Menendez brothers' psychologist surrenders license
Therapist charged with leaking confidential informationJanuary 3, 1997
Web posted at: 11:00 p.m. EST
SACRAMENTO, California (CNN) -- A psychologist who allegedly leaked information to his girlfriend and police about the Menendez brothers' shotgun slayings of their wealthy parents surrendered his medical license to the California Department of Consumer Affairs on Friday.
The Consumer Affairs Board of Psychology said Leon Jerome Oziel violated the professional confidence of his clients, Erik and Lyle Menendez.
The brothers were sentenced in July 1996 to life in prison without parole for the murders of their parents, Jose and Kitty Menendez. Prosecutors said Erik and Lyle shot their parents in August 1989 to gain their fortune. The brothers claimed they were victims of years of sexual abuse and thought they were acting in self-defense when they killed their parents.
The board accused Oziel in 1993 of sharing confidential information with a patient who was also his girlfriend. It said Oziel allowed Judalon Smyth to listen to and reproduce audiotapes of his therapy sessions with the Menendez brothers. Smyth later turned over the tapes to police.
"We had charged him (Oziel) with a variety of offenses," said Nancy Hardaker, spokeswoman for the Consumer Affairs Department. "Rather than go to court, he surrendered his license."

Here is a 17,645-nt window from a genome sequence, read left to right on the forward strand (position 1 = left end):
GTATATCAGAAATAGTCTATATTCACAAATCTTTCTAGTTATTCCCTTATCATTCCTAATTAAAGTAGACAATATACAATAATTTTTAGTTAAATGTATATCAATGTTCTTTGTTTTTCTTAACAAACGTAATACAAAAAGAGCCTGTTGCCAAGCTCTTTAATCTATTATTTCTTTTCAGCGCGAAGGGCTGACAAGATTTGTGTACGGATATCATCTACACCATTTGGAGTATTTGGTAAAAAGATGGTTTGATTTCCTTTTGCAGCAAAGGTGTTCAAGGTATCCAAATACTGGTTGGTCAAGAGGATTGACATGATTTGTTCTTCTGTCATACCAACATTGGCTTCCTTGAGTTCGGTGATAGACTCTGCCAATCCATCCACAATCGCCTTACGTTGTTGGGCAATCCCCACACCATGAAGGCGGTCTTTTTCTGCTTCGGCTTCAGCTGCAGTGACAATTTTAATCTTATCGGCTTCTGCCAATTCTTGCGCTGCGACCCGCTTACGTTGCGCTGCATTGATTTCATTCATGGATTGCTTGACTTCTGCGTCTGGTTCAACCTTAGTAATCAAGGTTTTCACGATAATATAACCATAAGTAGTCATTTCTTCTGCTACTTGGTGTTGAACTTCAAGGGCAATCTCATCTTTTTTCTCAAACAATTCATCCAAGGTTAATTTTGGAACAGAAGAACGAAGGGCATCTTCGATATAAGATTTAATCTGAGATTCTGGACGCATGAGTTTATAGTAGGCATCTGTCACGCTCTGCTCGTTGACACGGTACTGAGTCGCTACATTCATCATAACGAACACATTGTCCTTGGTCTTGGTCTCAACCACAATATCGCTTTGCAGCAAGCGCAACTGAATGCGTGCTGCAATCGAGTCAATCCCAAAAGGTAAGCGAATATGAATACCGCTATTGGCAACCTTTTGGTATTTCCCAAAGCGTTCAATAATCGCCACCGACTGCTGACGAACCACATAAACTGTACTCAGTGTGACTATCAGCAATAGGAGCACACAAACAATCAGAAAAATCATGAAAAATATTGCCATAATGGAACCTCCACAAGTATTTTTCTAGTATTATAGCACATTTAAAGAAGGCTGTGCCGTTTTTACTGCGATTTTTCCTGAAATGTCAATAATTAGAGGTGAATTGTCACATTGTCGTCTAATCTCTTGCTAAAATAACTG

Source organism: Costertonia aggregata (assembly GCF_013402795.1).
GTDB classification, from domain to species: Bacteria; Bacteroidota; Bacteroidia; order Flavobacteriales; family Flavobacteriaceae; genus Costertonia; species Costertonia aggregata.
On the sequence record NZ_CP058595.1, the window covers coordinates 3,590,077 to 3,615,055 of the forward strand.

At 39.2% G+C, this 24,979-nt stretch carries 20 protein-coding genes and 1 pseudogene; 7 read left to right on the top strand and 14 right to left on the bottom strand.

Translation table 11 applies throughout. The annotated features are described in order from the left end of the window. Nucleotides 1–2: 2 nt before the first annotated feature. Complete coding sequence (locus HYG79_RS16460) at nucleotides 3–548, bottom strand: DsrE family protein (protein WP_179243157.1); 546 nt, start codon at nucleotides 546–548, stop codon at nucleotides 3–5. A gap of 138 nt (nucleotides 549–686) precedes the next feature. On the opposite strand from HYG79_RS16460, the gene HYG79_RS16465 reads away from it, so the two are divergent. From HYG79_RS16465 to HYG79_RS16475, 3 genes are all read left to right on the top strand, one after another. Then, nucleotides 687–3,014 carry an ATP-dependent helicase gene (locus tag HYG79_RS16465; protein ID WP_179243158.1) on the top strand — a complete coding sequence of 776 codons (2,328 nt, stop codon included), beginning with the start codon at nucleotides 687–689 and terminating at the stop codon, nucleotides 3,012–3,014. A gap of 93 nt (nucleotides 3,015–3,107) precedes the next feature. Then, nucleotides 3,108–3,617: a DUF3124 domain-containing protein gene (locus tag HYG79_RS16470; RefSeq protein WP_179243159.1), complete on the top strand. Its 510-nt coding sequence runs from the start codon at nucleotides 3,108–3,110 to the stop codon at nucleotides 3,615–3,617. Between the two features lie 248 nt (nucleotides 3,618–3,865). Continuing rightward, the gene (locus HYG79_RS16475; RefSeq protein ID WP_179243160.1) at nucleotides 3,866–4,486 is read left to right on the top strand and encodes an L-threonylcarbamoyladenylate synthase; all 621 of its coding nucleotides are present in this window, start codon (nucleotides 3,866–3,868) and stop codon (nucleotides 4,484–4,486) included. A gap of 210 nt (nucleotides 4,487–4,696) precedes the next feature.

Hadn't been in practice lately
"He elected to do this because it was not practical to defend the license," said Bradley Brunon, Oziel's attorney. "He is not practicing psychology anymore and hasn't been for several years. It wasn't worth the expense and interference with his life."
Brunon said that Oziel surrendered his license "while at the same time denying he engaged in any improprieties."
The Beverly Hills psychologist, who specialized in phobias, had agreed to give up his license of 22 years on September 16, but the final paperwork was not filed until Friday.
Oziel can petition for reinstatement of his California license in three years, according to legal papers. The charges against him will be listed in a national databank and will appear if he tries to apply for a medical license in another state.
If Oziel is granted a new license in California, he must reimburse the state Board of Psychology for the costs of the investigation, a figure totaling $17,699.97.
Oziel accused of improper relationships with patients
Oziel was also charged with having both a business and sexual relationship with Smyth and supplying her with drugs. The board has accused Oziel of physically assaulting Smyth on two occasions.
The board also accused Oziel of engaging in sexual misconduct with a pair of female patients, but his attorney denied the charge.
"He strongly denies that either of the two women involved were ever patients," said Brunon. He said there were no physical records to prove it.
Oziel's license was temporarily suspended in 1986 for "engaging in a dual relationship with a patient," according to legal documents.
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